I know that my turn signal switch is faulty and thats the culprit because if I wiggle the lever on the turn signals and set it just right the brake lights work perfect but if i move it a little only the drivers side works
so how hard is the turn signal switch to change out on an 85
Following is from Brian:
"...My Bronco is an 88, but this should apply to 80-91 broncos.
When I purchased my Bronco a few weeks ago the turn signal switch would not lock on a right turn. Minor annoyance is all, except for the fact that I'm also trying to teach two teenage boys how to drive. I'd rather they keep both hands on the wheel while turning a corner so I decided to spend the $35-40 to replace the switch. The neighborhood Autozone had it in stock, to my surprise so last weekend I undertook trying to replace it.
You DO NOT have to disassemble your steering column to run the wire connector for the new switch. I wasted a good 3 hours trying to figure out how to disassemble my steering column when it wasn't necessary. I found a diagram in my Haynes that mentioned in a side note that you actually remove the connector from the wires. Wish I had found that a few hours ago.
Step 1: Remove sterring wheel. - (Note: If there are no notches on the steering wheel and steering shaft to help you line them back up later, use a white grease pen to mark them.) This is a simple operation but you do need the right tools. on my '88 (with cruise) there are two screws holding the center cover of the steering wheel on and three wires. The wires are simple disconnects once you have the cover off, and you cannot put them back on the wrong way. Just take a second to look at them before you start yanking so you know where that one ground wire is supposed to hook up. Once you have the center cover off you need a steering wheel puller to get the wheel off the splines holding it to the steering shaft.
Step 2: Remove the old switch. - First find the switch connecter at the bottom end of the steering column. You can look at your new switch to see what it looks like, but it should be a gray connector with two rows of pins that is curved (crescent shaped?). Disconnect the connector. You can either disassemble the connector (see Step 3 below) or do what I did and cut it off. Don't cut it too short as you can still use it as a wiring guide in Step 3.
The switch takes up almost the entire diameter of the steering column. There are two screws holding the switch down just to the left of center (under the switch locking cam arms). The switch arm itself screws into the switch mechanism so get yourself a small wrench or a crecent wrench to loosen it then unscrew it. There is one more ***** that holds a wire on the right side by the ignition. Keep this ***** and the two holding the switch down.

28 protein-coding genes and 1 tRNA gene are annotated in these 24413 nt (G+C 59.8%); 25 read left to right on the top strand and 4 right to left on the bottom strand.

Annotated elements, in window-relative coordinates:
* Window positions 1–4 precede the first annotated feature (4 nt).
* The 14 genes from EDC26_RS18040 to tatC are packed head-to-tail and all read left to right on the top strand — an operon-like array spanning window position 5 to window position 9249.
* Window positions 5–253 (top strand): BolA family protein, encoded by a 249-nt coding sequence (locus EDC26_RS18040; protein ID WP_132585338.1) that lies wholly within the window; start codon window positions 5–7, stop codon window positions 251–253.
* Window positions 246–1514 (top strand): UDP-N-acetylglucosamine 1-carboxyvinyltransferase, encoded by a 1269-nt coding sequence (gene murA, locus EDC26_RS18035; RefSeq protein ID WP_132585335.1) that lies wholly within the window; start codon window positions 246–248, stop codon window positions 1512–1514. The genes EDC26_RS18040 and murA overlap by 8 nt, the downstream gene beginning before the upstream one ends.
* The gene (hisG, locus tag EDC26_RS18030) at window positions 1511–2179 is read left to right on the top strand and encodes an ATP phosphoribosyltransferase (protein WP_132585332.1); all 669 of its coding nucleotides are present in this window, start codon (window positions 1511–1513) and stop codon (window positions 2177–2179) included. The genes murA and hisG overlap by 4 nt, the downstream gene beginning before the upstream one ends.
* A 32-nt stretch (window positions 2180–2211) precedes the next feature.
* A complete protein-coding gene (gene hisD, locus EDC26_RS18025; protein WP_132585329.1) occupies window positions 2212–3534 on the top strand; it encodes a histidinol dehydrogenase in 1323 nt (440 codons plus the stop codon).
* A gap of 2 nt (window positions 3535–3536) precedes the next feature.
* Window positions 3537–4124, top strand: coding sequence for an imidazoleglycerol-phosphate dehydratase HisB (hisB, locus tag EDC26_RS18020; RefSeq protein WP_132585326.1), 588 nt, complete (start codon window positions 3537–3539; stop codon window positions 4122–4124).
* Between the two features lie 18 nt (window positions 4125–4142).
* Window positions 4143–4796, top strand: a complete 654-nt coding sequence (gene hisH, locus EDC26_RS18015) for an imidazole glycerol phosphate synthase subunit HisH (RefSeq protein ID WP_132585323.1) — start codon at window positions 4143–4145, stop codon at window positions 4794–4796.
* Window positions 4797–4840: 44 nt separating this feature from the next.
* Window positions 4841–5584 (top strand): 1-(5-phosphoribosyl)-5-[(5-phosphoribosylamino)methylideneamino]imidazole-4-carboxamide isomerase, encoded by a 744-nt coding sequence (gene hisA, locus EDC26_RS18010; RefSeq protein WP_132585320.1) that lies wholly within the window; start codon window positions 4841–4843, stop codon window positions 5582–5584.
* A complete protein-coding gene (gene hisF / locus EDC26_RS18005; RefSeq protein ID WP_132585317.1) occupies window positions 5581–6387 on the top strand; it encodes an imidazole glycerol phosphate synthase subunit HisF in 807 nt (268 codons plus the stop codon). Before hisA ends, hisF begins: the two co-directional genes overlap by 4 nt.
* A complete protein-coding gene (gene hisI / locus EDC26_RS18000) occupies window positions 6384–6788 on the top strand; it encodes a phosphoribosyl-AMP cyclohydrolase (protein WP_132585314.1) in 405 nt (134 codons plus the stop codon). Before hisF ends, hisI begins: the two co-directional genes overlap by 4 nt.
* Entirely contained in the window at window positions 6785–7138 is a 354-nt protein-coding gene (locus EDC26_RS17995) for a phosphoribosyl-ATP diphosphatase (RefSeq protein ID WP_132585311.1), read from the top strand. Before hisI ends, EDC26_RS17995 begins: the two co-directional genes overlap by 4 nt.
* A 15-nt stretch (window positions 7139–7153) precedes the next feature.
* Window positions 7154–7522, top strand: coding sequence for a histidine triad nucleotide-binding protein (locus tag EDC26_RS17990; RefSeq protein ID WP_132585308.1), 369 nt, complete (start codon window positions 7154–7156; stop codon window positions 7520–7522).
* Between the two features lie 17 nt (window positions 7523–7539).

Step 3: Install new switch. - This is where we get fancy. First, either draw a diagram of the connector on the new switch or compare it to your old switch to verify the wire colors are the same. We will be pulling all of the wires off the connector so you need to know how it goes back together.
If you look at the face of the connector there is a piece of plastic that runs between the two sets of pins (mine was orange). You can pull this piece of plastic out by poking something small into the hole on the side of the connector (I used a multimeter probe) to pop it up enough to get your fingers on it. It pulls out pretty easily. Once you pull that piece out it is pretty simple to pull the wires out of the connector. You may need to use a small probe to loosen the prongs that hold the wires in, but without the center plastic piece this is very simple.
Here's the hardest part of the whole operation. Tape the wire ends together to keep them from getting hung up (I used masking tape) then feed the wires back through the steering column. There is a little metal loop about a third of the way down that the wires run through. It is a good idea to hit that loop as it helps keep the wires from rubbing in the wrong place. Getting the wires through the metal loop and also down the rest of the column is pretty tight. It might be easier to use electrical tape on the wire ends and leave a long pigtail of it to help guide it. As soon as you can get a hold of the ends under the dash it makes it a little easier to pull it through.
Using your earlier diagram or the old connector (with cut wires?) reinsert all of the wires into the connector and replace the center plastic piece to hold them all in. You might need the probe again for this piece as you have to make sure the little prastic prongs all end up on the correct side of the plastic piece or it will not hold in the wires.
***** the wire back down on the right side. The connect on the end of this wire had a small plastic cover to protect the connector as it is just a small piece of flat copper. Remove that cover and ***** the connector in place by the ignition. Then replace the switch itself and ***** those two screws under the cam arms. ***** the switch arm back in place.
Connect the connector under the dash. Here's a tip. If your horn comes on while plugging this back in, you got your wiring diagram reversed. (Don't ask!) If all is quiet after connecting, this is a good time to test the switch.
Step 4: Replace Steering Wheel: - This is very simple. There is a notch on the steering wheel and a notch on the end of the shaft to help line it up (at least on my '88 there was). Alternately you hopefully marked it so you can line it back up. Once it is lined up and started on the splines of the shaft put the nut back on and ***** it down. I used my cordless drill-driver for this (with a socket adapter and a large socket). Then it just took about another half turn or so with the wrench to finish it off. Replace your wires, put the cover back on, and replace the two screws that hold the cover in place.
All done but the fun part. Go drive it..."
Brian "Puk" V
try Auto Zone for their Loan-A-Tool Program to pull wheel